Speed up your Photoshop workflow, slice and output CSS3 code from Photoshop
When I discover a new product or service that is amazing, I have to share…especially when something small has a big impact. I recently discovered two new tools that help you speed up the development process by auto-slicing a Photoshop file and generating CSS3 for your layer styles.
Automatically slice your Photoshop files with Slicy
Slicy ($29 from MacRabbit) is an incredible tool. The old process every developer knows involves going into Photoshop and selecting layers one-by-one, creating layer-based slices and outputting each slice as a JPG or PNG. This involves a bit of work and takes time to complete.
With Slicy, simply add a .png or .jpg to the end of the layer names to slice, then drop the PSD on the tool and it will save the sliced images to a folder of your choosing. Amazing!
Slicy can also handle more complex slicing situations. You can slice groups of images by naming the Photoshop layer group and you can even explicitly identify where you want the image sliced. There are example files that come with the tool so you can see how to use it.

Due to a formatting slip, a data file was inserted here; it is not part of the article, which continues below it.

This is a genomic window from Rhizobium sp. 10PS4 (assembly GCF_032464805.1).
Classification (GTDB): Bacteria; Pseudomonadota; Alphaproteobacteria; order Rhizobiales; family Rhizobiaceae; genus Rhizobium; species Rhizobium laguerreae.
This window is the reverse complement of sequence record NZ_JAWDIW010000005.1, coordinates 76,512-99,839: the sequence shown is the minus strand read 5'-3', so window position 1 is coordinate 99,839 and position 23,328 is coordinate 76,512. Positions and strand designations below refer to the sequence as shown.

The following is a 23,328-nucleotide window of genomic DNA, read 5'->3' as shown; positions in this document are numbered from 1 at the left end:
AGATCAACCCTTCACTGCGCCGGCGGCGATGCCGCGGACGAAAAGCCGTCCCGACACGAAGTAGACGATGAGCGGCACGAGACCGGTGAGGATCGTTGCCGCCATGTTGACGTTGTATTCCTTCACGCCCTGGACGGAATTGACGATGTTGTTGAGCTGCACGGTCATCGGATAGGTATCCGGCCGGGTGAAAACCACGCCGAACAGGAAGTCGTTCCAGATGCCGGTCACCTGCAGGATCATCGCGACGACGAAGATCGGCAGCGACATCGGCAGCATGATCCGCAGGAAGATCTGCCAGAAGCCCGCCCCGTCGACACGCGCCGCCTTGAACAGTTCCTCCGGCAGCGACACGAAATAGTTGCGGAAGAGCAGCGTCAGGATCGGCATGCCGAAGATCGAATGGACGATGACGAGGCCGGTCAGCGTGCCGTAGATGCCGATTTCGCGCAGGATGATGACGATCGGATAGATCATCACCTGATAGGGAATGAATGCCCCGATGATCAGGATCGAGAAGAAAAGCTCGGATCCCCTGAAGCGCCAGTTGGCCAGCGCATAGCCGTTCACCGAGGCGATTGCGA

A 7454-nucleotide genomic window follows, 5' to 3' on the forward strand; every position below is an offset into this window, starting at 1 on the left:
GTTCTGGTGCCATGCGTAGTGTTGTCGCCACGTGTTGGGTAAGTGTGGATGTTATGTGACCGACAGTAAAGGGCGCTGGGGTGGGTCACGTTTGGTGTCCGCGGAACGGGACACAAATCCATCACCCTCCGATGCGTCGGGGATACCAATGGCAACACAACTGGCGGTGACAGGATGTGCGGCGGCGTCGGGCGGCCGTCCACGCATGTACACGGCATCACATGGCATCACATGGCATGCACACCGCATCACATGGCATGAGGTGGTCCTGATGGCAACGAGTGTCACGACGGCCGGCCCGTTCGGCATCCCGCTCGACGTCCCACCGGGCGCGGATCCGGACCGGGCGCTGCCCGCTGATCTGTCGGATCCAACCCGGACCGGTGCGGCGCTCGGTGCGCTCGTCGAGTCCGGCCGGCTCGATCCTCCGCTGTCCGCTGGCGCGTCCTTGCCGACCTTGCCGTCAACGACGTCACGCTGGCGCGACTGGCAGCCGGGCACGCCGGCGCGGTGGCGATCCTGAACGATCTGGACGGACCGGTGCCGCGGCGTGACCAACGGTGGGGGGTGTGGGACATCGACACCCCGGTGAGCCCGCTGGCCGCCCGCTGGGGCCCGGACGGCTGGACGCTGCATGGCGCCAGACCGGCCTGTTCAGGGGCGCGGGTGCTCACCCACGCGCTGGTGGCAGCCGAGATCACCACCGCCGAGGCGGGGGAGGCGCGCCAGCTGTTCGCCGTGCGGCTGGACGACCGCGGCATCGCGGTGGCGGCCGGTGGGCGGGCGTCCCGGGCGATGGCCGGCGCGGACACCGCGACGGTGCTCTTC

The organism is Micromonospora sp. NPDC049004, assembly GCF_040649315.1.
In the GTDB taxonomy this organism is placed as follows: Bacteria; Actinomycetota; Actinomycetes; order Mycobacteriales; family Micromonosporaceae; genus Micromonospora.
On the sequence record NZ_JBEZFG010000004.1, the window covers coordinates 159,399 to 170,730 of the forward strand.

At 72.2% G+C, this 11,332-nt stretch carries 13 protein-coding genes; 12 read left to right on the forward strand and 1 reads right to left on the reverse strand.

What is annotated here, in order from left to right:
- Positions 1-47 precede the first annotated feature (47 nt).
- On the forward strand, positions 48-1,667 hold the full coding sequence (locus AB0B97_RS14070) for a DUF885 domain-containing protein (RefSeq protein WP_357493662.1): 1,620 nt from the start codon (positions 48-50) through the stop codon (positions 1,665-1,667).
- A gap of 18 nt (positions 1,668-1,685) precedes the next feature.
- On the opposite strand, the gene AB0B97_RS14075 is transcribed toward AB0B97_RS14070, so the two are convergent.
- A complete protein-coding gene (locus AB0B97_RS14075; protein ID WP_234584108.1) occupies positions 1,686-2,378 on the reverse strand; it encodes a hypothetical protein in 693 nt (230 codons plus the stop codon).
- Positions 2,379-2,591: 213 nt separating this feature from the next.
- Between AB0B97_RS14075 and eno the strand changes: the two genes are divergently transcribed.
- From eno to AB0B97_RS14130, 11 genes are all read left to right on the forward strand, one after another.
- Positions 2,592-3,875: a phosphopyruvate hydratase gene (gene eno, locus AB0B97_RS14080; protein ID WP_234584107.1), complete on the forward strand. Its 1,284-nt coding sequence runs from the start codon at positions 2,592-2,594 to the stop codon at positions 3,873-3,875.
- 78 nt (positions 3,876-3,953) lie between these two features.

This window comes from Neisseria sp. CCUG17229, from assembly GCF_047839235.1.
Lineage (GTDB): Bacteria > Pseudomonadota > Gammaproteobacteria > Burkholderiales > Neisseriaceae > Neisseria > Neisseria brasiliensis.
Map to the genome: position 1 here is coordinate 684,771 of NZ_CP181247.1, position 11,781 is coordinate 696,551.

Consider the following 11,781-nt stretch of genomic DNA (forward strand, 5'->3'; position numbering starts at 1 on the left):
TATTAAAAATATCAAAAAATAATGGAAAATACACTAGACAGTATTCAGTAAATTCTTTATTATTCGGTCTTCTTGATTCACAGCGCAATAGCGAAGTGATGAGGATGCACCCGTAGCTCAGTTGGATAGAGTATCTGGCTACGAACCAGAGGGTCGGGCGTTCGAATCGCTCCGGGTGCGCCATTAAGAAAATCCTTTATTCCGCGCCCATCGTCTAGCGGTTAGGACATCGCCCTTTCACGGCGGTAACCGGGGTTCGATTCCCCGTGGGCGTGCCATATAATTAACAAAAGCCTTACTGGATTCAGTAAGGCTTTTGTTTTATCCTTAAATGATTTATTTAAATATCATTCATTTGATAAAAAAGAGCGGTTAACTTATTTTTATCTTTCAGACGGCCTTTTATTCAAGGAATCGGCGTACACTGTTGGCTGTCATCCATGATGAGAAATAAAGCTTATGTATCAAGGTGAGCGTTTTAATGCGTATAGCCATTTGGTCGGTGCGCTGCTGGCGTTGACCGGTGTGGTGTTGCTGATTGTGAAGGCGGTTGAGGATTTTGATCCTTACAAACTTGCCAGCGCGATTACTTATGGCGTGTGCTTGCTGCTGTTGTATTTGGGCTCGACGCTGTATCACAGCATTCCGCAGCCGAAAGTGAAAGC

Use CSS3Ps to output the CSS3 code for your layers in Photoshop
CSS3Ps (free) is a Photoshop Extension that allows you to select layer(s) in Photoshop and it will output the CSS3 in CSS, SCSS or SASS. Before, I would have to use a tool (that I've written about in the past) to recreate the closest visual style in CSS to match the Photoshop layer style.
With the CSS3Ps extension installed in Photoshop, I simply select the layer or layers that I want to output to CSS and click the button for the extension. The tool will then open a browser window and output the CSS for you to copy into your CSS editor.
For example, some of the buttons in my design have a background that I can generate with CSS3 rather than outputting an image slice. I selected the tab-light layer and clicked the PSS3Ps button and the following code output for me to use.
With these two tools, I can speed up my development workflow. I can slice and output the code to replicate the Photoshop design with great fidelity to the original without so much zooming in and ensuring I am pixel perfect in my recreation of the design.
Full disclosure: I want to acknowledge that I am not affiliated with either of these tools … I'm just a fan and I would love to hear if you become a fan too.
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